Gregorio Sorgi from the Italian Huffington Post interviewed Giovanni in an article talking about the rise of Italian products being made in the UK . The original Italian article can be read by following the link at the bottom of the page.
With Brexit in full force, Italians are keen to know what's happening in the UK and how they're coping with these new changes. In recent years, many Italians who have moved to the UK have utilized their knowledge and skills to fill a gap in the British market for Italian speciality goods. Without proper investigating an Italian is sure to laugh at words like "London burrata" , however these are actually authentic, high quality products.
Simona di Vietri is the founder of La Latteria who specialise in making fresh Italian cheese in London using British milk. She switched from her career in finance to make ultra-fresh, authentic cheeses in 2016 when she noticed that all the shops in London imported their dairy products from Italy, (travelling thousands of kilometres before being consumed). This is very different to her hometown of Basilicata where mozzerella and burrata are eaten as fresh as possible.
Giovanni Carleschi has a similar story in which he saw an opportunity for Spelt pasta - something that had never been done before. In 2019 Pastificio Carleschi was founded which produces pasta made from ancient grains such as Emmer, Einkorn and Spelt in North East London. However before this, he experimented with making pesto and fresh pasta. Giovanni says, "My story shows the typical Italian ability to get by. At first I couldn't find the right ingredient, but the need sharpened my wits and finally I did it. I was the first dry pasta producer in the UK, but now there are seven of us ”.
Among them are also companies run by English citizens, such as the South Devon Pasta and the Yorkshire Pasta Company. However, it should be noted that Italian pasta is very different from that made in England where durum wheat does not grow. For example, some companies use soft wheat which is not traditionally used in Italy because it loses its firmness and texture when cooked.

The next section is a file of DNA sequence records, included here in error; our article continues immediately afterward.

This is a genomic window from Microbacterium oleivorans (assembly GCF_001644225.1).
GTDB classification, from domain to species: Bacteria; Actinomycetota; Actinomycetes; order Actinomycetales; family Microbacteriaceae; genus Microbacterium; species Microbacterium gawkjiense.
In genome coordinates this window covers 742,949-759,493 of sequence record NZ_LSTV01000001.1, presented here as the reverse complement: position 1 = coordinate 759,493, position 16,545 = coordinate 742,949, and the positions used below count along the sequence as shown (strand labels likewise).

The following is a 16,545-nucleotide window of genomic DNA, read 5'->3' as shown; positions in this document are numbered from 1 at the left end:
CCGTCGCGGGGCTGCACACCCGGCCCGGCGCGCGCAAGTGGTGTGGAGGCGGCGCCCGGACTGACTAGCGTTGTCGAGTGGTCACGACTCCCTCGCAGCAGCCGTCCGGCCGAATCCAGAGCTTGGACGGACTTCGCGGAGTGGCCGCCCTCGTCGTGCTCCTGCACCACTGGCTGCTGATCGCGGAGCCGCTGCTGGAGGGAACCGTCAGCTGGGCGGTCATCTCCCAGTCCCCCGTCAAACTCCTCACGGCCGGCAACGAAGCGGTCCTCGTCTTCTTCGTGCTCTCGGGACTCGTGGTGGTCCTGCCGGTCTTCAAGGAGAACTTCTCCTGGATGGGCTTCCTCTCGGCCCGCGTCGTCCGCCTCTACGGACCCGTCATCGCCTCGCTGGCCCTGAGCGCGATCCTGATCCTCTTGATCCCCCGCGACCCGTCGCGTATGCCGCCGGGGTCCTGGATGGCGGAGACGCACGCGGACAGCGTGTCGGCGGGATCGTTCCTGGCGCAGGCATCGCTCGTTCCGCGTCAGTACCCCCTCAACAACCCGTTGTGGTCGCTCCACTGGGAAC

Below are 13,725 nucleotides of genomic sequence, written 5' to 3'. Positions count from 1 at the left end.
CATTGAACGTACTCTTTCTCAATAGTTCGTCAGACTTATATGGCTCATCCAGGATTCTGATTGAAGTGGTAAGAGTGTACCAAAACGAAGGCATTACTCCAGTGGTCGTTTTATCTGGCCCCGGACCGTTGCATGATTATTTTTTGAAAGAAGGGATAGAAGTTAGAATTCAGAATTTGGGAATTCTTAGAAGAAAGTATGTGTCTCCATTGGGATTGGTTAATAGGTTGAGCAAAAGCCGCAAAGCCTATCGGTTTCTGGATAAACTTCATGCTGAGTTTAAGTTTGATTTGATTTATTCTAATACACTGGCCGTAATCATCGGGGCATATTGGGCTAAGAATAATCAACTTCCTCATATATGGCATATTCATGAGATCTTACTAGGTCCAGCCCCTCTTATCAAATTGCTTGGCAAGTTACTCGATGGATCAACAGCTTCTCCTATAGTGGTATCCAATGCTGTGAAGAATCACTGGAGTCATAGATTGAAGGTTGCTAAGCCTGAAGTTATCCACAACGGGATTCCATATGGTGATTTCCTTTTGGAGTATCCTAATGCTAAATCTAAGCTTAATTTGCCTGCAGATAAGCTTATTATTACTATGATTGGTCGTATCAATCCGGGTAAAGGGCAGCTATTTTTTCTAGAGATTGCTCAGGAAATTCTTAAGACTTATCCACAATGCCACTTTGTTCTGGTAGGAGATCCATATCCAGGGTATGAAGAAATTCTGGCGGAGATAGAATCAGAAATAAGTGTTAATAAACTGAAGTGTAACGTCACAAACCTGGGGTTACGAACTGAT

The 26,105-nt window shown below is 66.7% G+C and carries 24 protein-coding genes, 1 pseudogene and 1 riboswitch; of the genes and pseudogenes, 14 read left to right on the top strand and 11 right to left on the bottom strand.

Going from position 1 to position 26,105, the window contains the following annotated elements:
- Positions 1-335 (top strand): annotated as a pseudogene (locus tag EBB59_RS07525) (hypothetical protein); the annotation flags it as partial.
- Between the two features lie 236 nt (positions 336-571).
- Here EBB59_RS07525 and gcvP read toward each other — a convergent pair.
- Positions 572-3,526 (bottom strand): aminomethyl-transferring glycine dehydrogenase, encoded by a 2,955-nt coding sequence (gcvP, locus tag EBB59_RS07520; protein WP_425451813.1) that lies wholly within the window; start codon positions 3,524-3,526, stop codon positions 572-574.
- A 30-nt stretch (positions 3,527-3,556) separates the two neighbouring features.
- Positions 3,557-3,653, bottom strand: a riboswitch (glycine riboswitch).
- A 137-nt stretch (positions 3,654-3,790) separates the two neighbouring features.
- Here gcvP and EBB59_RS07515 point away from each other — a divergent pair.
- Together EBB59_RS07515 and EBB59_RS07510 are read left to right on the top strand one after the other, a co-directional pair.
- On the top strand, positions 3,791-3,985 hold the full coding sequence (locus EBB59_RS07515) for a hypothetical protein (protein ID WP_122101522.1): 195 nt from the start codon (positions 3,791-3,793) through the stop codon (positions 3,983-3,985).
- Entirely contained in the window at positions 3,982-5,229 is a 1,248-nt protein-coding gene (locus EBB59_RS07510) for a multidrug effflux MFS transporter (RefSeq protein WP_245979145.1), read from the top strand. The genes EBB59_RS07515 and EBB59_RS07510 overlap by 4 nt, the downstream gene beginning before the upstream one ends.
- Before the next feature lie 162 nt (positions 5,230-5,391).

Brexit has made importing from the European Union more difficult and expensive - this is in line with data that shows "from January to July 2021, exports of pasta from Italy to the United Kingdom fell by 25 percent compared to the previous year".
Many Italian producers in the UK had thought Brexit would help boost sales of their products, assuming "custom controls on goods from Italy would make their local products more competitive". However there have been some unaccounted for consequences such as a shortage of qualified staff of Italian origin. For example, Simona di Vietri from Latteria says,
"The new immigration rules have dramatically increased the costs I have to bear. I have to spend ten to twelve thousand pounds to sponsor an employee who comes from Italy, and I'm not even entitled to a refund in the in the event that the worker leaves the country ".
Moreover UK pasta producers say they cannot compete with Italian giants such as Barilla because even though they have additional costs due to Brexit, they can still sell at a lower price due to economies of scale. Thus having minimal impact on competitiveness of local brands. All in all, Brexit has not brought about the change Italian producers had been hoping for.
An extra word from Giovanni:
"We think creating pasta in the UK is the right thing to do. British people have come to love pasta, so much so that according to a YouGov article written in 2020, Brits eat pasta at least once a week, and 42% do so multiple times - it's part of their regular diet. We are proud to be able to use heritage grains from local farmers and combine our artisan techniques to make something that has never been done before. It shows how combining both cultures can be wonderful - not only is our pasta better for the environment, it's nutritionally superior!"